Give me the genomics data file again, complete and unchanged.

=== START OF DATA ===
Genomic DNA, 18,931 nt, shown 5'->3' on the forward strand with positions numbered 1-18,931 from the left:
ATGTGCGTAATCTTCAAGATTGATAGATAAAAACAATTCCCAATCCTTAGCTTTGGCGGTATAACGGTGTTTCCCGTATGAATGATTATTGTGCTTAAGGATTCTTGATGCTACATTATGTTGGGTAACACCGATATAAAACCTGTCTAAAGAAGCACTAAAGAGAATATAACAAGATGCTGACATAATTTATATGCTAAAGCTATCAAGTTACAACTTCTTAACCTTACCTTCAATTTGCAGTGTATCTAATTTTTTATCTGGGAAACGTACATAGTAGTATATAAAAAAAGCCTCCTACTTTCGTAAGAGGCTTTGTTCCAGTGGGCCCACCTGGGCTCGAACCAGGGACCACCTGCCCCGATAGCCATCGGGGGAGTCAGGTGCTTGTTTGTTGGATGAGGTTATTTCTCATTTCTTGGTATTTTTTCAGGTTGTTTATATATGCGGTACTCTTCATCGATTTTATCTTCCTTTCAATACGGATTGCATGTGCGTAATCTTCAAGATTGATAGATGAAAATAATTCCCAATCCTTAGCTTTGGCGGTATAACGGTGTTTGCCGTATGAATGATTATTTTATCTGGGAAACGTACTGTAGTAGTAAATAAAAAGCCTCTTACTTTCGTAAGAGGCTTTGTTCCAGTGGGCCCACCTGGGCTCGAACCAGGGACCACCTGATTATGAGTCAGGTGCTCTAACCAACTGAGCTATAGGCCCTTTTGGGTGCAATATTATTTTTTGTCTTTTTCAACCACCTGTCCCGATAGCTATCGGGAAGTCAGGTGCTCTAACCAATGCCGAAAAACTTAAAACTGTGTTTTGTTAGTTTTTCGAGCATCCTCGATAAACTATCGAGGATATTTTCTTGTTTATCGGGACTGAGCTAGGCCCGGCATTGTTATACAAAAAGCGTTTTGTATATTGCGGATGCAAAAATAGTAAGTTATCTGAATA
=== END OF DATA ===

Genomic DNA, 18,931 nt, shown 5'->3' on the forward strand with positions numbered 1-18,931 from the left:
ATGTGCGTAATCTTCAAGATTGATAGATAAAAACAATTCCCAATCCTTAGCTTTGGCGGTATAACGGTGTTTCCCGTATGAATGATTATTGTGCTTAAGGATTCTTGATGCTACATTATGTTGGGTAACACCGATATAAAACCTGTCTAAAGAAGCACTAAAGAGAATATAACAAGATGCTGACATAATTTATATGCTAAAGCTATCAAGTTACAACTTCTTAACCTTACCTTCAATTTGCAGTGTATCTAATTTTTTATCTGGGAAACGTACATAGTAGTATATAAAAAAAGCCTCCTACTTTCGTAAGAGGCTTTGTTCCAGTGGGCCCACCTGGGCTCGAACCAGGGACCACCTGCCCCGATAGCCATCGGGGGAGTCAGGTGCTTGTTTGTTGGATGAGGTTATTTCTCATTTCTTGGTATTTTTTCAGGTTGTTTATATATGCGGTACTCTTCATCGATTTTATCTTCCTTTCAATACGGATTGCATGTGCGTAATCTTCAAGATTGATAGATGAAAATAATTCCCAATCCTTAGCTTTGGCGGTATAACGGTGTTTGCCGTATGAATGATTATTTTATCTGGGAAACGTACTGTAGTAGTAAATAAAAAGCCTCTTACTTTCGTAAGAGGCTTTGTTCCAGTGGGCCCACCTGGGCTCGAACCAGGGACCACCTGATTATGAGTCAGGTGCTCTAACCAACTGAGCTATAGGCCCTTTTGGGTGCAATATTATTTTTTGTCTTTTTCAACCACCTGTCCCGATAGCTATCGGGAAGTCAGGTGCTCTAACCAATGCCGAAAAACTTAAAACTGTGTTTTGTTAGTTTTTCGAGCATCCTCGATAAACTATCGAGGATATTTTCTTGTTTATCGGGACTGAGCTAGGCCCGGCATTGTTATACAAAAAGCGTTTTGTATATTGCGGATGCAAAAATAGTAAGTTATCTGAATA